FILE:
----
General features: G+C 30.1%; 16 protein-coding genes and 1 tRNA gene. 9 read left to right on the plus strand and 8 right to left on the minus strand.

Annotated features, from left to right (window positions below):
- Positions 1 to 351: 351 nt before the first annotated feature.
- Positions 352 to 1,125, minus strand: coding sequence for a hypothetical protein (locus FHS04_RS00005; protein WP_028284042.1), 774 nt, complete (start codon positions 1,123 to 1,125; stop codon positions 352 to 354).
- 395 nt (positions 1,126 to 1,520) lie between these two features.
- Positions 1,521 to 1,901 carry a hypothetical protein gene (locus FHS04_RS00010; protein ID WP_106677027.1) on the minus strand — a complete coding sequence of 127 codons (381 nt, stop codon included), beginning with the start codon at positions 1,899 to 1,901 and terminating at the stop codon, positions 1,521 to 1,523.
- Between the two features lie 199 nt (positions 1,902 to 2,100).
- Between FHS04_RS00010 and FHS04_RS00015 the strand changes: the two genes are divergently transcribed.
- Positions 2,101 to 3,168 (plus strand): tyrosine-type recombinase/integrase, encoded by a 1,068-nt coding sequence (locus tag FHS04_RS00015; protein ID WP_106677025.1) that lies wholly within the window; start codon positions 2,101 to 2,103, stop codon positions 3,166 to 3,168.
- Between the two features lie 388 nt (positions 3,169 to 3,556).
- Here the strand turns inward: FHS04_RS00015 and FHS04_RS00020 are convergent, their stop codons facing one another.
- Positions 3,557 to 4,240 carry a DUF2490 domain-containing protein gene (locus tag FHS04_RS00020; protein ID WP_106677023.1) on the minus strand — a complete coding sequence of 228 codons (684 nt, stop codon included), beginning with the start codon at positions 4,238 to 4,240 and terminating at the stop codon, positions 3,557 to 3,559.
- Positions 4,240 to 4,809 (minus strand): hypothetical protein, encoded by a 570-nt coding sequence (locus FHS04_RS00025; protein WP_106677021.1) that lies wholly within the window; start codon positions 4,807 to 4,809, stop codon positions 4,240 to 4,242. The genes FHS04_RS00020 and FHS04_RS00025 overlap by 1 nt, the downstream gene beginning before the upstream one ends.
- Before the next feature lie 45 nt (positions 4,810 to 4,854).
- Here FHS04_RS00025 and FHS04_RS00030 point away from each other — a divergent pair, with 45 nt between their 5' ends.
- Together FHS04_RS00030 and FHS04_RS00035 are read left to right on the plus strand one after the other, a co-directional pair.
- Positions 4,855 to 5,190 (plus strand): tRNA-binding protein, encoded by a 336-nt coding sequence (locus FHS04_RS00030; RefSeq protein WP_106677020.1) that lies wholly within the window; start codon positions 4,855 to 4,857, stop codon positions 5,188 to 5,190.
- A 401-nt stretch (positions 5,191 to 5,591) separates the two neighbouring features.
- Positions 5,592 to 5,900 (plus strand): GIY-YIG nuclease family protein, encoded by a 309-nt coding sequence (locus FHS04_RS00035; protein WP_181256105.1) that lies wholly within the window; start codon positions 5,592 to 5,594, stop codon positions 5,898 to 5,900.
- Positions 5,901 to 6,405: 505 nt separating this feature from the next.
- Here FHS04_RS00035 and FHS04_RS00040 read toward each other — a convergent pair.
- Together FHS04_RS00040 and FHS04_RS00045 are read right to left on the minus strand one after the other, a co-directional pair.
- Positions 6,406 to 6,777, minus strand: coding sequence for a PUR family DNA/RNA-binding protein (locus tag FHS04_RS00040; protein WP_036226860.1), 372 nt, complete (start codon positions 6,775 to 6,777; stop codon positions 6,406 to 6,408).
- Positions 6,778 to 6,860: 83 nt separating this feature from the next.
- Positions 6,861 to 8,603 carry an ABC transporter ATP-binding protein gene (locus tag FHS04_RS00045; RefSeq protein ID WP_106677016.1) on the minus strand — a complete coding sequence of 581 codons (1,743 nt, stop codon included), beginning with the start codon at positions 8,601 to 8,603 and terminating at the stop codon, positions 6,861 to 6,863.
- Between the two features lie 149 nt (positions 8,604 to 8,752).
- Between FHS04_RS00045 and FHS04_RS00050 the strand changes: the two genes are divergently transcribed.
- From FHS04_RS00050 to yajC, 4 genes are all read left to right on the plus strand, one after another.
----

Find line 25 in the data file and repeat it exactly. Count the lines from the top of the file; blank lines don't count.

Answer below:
- Positions 6,861 to 8,603 carry an ABC transporter ATP-binding protein gene (locus tag FHS04_RS00045; RefSeq protein ID WP_106677016.1) on the minus strand — a complete coding sequence of 581 codons (1,743 nt, stop codon included), beginning with the start codon at positions 8,601 to 8,603 and terminating at the stop codon, positions 6,861 to 6,863.